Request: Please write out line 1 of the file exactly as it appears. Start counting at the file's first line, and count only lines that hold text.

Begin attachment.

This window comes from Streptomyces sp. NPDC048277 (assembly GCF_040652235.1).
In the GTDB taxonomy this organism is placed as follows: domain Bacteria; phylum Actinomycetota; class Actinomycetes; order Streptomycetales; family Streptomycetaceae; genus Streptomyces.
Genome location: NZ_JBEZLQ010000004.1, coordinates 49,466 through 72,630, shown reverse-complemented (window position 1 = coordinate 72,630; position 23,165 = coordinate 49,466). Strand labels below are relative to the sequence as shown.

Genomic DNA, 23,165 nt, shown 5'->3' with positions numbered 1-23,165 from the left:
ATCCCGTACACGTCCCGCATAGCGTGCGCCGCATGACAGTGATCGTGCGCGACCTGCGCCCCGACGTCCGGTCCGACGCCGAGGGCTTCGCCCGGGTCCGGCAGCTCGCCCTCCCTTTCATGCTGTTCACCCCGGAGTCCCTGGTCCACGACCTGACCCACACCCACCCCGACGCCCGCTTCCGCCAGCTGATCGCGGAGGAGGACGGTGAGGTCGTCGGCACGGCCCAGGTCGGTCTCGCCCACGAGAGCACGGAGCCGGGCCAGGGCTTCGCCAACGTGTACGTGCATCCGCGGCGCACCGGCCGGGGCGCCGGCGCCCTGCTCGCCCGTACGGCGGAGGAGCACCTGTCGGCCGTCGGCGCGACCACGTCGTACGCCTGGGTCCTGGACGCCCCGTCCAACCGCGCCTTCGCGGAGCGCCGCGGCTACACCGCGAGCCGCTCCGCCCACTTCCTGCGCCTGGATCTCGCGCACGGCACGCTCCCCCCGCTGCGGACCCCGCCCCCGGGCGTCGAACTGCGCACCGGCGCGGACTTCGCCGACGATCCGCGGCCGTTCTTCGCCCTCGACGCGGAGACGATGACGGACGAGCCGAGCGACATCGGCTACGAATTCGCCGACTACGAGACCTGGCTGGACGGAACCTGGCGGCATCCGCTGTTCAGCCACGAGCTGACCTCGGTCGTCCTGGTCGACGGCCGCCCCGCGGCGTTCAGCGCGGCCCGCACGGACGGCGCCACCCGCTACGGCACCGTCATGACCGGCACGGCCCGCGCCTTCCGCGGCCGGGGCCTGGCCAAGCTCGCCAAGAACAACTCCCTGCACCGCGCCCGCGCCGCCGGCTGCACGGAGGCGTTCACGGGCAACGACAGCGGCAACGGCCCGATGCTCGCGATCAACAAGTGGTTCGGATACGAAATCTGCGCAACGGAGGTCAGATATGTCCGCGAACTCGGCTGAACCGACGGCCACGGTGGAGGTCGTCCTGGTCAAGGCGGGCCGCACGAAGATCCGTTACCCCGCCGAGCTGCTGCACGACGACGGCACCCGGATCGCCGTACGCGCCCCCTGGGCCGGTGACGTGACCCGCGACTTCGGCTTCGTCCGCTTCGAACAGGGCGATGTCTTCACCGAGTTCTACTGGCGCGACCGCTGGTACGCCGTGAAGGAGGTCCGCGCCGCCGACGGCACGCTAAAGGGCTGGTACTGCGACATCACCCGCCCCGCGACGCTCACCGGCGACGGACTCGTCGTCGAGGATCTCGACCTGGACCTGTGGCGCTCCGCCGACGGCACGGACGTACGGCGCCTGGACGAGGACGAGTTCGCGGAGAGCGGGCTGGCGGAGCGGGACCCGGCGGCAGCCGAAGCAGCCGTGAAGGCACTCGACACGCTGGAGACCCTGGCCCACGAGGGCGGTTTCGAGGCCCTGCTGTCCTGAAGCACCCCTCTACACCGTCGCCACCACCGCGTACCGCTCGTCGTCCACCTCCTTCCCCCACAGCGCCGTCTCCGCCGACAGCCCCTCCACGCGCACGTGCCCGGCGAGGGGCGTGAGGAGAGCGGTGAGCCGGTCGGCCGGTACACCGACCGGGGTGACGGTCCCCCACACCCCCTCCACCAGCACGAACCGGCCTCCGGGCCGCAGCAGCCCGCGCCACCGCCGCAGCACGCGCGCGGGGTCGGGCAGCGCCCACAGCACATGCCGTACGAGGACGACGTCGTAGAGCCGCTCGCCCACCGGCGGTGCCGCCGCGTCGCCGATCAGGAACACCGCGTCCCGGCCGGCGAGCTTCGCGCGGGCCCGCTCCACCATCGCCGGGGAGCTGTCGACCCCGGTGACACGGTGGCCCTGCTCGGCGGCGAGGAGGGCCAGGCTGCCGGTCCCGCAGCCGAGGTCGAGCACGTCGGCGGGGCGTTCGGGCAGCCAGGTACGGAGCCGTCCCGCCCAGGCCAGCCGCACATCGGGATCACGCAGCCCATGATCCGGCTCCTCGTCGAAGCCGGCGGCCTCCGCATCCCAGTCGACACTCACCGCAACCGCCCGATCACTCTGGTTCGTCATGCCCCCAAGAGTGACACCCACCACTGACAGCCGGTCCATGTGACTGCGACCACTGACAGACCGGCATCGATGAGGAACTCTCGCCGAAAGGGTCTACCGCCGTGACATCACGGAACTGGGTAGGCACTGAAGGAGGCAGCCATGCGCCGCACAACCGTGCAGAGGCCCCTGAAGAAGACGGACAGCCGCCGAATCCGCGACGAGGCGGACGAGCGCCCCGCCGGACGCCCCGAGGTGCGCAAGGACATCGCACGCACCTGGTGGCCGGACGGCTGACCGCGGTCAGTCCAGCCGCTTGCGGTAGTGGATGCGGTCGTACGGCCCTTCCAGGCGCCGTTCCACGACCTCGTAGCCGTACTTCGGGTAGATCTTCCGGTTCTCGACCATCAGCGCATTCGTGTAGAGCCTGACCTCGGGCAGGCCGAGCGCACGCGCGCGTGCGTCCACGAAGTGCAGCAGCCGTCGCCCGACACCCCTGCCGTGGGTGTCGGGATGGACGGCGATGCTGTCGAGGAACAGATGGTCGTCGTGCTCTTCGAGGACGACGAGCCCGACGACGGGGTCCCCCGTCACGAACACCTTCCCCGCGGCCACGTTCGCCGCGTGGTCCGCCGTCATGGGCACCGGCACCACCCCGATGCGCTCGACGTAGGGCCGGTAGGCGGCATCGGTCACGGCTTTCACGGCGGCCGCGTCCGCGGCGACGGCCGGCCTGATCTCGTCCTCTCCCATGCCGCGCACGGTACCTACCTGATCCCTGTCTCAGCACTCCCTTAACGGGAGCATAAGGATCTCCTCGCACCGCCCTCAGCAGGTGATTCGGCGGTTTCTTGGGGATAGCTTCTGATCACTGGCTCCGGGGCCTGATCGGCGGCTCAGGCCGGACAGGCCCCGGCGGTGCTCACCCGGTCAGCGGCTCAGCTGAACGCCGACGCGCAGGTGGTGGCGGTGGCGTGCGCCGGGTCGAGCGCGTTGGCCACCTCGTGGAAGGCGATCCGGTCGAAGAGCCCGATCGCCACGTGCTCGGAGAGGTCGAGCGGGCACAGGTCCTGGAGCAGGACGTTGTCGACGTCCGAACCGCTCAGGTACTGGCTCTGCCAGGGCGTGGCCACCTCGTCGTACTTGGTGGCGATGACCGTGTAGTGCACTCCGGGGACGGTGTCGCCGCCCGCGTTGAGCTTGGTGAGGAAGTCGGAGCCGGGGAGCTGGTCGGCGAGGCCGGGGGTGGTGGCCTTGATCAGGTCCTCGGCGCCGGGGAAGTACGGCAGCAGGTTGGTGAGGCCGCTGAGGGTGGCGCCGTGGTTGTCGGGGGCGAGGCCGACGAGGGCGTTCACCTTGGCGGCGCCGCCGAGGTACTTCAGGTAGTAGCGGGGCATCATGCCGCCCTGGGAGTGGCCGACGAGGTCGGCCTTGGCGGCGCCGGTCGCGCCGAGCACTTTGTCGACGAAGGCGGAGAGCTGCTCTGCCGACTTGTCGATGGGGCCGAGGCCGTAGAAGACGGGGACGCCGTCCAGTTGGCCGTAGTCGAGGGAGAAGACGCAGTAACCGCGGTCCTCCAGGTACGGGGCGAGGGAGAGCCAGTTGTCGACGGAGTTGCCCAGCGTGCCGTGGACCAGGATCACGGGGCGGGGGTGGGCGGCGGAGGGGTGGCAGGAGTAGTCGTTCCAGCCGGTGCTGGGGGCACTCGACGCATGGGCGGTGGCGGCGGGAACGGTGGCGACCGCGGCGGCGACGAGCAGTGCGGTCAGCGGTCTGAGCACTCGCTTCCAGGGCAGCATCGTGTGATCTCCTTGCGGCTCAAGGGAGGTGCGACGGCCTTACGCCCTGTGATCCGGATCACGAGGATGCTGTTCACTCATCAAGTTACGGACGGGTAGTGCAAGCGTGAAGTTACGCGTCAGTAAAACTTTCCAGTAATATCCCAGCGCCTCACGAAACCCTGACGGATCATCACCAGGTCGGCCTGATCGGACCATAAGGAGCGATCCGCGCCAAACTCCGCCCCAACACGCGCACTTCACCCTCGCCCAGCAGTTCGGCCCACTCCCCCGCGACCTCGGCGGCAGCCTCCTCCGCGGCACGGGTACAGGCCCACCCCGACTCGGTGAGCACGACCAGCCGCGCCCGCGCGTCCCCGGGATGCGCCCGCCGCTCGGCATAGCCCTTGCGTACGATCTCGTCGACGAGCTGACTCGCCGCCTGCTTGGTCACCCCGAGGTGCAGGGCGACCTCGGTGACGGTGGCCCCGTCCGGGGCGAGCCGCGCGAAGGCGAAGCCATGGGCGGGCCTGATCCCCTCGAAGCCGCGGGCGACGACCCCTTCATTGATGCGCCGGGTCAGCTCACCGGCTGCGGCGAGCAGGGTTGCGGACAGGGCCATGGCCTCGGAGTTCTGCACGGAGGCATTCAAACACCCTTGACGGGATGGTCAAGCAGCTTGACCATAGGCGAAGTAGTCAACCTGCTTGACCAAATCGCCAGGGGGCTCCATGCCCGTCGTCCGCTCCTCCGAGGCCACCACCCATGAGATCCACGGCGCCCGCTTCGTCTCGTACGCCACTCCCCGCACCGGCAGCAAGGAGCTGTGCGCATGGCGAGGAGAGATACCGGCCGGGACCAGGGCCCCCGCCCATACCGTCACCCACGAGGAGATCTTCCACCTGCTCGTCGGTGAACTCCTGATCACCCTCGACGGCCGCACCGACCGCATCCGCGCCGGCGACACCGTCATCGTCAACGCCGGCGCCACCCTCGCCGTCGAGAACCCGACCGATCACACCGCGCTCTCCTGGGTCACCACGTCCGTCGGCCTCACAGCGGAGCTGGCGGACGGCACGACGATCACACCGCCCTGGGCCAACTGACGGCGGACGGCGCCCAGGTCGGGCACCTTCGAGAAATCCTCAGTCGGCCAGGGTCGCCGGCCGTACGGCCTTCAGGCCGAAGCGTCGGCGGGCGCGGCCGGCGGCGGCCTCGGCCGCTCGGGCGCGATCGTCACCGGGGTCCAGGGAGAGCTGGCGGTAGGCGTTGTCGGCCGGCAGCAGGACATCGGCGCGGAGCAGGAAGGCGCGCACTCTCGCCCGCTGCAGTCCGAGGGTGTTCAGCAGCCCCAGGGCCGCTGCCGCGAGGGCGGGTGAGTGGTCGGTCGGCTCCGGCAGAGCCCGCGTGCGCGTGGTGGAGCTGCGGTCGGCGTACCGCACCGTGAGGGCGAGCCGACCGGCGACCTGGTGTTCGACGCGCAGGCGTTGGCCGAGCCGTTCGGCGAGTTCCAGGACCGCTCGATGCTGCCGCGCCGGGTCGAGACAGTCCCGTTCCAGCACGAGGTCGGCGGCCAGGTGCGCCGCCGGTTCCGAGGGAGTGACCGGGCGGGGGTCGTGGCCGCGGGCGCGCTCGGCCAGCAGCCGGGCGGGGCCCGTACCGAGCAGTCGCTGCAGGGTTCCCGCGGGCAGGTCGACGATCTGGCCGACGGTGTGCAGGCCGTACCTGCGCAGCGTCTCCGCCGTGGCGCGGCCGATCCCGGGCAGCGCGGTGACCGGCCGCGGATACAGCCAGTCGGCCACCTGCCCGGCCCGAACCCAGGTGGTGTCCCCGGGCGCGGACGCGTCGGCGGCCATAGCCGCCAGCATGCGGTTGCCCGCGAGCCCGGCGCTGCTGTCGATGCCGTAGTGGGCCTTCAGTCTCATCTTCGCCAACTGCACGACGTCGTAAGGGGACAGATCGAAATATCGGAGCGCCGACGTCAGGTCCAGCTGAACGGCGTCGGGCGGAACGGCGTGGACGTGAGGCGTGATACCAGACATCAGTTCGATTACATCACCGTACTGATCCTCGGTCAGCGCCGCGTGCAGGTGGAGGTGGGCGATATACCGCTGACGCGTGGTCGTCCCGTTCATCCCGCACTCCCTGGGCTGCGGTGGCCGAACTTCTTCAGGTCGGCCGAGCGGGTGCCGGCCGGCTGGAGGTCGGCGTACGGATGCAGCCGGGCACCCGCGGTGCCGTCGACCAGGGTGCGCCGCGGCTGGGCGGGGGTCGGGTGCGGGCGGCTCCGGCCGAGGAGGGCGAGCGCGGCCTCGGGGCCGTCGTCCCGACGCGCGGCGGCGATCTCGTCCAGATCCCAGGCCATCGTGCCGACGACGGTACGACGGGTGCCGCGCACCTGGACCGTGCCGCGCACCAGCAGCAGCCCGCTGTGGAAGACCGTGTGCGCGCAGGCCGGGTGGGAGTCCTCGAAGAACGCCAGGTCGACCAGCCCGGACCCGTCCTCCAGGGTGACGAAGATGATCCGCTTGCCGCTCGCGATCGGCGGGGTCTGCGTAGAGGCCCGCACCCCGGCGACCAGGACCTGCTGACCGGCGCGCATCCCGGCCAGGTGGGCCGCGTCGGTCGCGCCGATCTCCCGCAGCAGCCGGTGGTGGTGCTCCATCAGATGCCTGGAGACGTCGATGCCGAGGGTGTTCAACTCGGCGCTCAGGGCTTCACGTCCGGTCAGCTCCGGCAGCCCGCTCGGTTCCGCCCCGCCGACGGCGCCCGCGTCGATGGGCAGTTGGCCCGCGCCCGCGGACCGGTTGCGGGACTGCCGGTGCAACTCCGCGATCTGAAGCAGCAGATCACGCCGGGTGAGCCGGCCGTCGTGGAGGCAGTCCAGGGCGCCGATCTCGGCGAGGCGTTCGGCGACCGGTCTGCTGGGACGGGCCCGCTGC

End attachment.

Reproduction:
This window comes from Streptomyces sp. NPDC048277 (assembly GCF_040652235.1).